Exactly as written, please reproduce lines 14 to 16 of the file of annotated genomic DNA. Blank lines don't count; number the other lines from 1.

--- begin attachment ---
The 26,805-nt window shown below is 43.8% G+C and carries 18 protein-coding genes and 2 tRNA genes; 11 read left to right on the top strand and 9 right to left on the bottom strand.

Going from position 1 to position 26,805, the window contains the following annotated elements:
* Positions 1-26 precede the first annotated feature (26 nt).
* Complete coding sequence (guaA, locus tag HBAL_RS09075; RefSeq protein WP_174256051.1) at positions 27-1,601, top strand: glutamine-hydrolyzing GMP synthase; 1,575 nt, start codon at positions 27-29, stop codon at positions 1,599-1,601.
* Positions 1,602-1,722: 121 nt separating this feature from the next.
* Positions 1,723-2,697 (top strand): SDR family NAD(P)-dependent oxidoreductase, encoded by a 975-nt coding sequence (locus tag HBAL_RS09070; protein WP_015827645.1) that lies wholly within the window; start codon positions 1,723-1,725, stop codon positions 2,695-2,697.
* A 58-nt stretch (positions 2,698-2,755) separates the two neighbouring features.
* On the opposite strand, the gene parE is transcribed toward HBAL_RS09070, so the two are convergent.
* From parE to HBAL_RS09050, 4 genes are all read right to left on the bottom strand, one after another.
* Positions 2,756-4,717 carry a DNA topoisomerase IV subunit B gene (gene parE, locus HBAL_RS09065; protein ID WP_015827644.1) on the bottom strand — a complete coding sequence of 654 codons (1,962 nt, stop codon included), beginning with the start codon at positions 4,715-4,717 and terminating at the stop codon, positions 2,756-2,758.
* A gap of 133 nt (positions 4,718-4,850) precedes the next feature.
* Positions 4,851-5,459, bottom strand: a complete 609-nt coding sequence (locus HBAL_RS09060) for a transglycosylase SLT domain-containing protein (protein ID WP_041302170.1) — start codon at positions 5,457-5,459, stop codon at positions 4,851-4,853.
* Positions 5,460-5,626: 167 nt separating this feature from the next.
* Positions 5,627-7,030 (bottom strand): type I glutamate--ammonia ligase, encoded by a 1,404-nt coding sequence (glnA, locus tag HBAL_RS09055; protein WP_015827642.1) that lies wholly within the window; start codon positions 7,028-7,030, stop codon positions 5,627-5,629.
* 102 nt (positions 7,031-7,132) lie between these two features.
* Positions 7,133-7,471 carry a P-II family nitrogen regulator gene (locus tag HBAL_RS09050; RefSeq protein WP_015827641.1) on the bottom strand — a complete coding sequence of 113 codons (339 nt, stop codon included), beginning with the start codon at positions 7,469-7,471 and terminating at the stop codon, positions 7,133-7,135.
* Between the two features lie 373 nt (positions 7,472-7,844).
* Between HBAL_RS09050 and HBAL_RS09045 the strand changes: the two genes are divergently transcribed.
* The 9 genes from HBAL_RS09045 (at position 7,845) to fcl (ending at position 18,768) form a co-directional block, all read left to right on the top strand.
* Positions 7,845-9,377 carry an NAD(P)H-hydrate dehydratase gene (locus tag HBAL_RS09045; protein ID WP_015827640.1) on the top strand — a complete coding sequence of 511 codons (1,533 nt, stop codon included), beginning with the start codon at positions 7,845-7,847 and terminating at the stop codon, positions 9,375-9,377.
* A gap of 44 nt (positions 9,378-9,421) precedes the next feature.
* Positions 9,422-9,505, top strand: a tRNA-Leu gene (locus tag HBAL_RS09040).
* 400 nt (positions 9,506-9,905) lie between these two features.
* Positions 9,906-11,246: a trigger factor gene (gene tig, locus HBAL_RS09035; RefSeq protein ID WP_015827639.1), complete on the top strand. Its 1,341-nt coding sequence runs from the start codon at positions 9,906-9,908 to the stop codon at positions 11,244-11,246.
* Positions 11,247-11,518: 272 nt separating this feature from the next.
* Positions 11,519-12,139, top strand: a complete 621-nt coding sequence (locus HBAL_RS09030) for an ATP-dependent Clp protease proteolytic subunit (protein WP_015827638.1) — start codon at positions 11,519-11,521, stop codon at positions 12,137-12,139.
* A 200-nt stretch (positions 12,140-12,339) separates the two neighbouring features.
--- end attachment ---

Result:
* Positions 5,627-7,030 (bottom strand): type I glutamate--ammonia ligase, encoded by a 1,404-nt coding sequence (glnA, locus tag HBAL_RS09055; protein WP_015827642.1) that lies wholly within the window; start codon positions 7,028-7,030, stop codon positions 5,627-5,629.
* 102 nt (positions 7,031-7,132) lie between these two features.
* Positions 7,133-7,471 carry a P-II family nitrogen regulator gene (locus tag HBAL_RS09050; RefSeq protein WP_015827641.1) on the bottom strand — a complete coding sequence of 113 codons (339 nt, stop codon included), beginning with the start codon at positions 7,469-7,471 and terminating at the stop codon, positions 7,133-7,135.